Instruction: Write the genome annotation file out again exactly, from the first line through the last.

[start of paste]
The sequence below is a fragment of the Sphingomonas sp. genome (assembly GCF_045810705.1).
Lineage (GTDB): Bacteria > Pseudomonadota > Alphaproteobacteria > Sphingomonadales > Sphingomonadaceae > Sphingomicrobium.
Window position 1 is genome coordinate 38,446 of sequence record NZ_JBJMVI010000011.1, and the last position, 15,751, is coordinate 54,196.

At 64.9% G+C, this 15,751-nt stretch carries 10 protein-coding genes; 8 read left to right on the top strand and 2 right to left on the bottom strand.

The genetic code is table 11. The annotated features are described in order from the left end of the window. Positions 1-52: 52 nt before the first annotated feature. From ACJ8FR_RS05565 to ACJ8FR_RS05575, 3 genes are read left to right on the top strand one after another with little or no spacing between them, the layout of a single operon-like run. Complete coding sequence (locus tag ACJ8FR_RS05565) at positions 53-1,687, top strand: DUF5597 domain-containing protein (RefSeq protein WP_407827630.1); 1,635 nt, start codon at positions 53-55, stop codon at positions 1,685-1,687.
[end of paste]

The sequence below is a fragment of the Sphingomonas sp. genome (assembly GCF_045810705.1).
Lineage (GTDB): Bacteria > Pseudomonadota > Alphaproteobacteria > Sphingomonadales > Sphingomonadaceae > Sphingomicrobium.
Window position 1 is genome coordinate 38,446 of sequence record NZ_JBJMVI010000011.1, and the last position, 15,751, is coordinate 54,196.

At 64.9% G+C, this 15,751-nt stretch carries 10 protein-coding genes; 8 read left to right on the top strand and 2 right to left on the bottom strand.

The genetic code is table 11. The annotated features are described in order from the left end of the window. Positions 1-52: 52 nt before the first annotated feature. From ACJ8FR_RS05565 to ACJ8FR_RS05575, 3 genes are read left to right on the top strand one after another with little or no spacing between them, the layout of a single operon-like run. Complete coding sequence (locus tag ACJ8FR_RS05565) at positions 53-1,687, top strand: DUF5597 domain-containing protein (RefSeq protein WP_407827630.1); 1,635 nt, start codon at positions 53-55, stop codon at positions 1,685-1,687.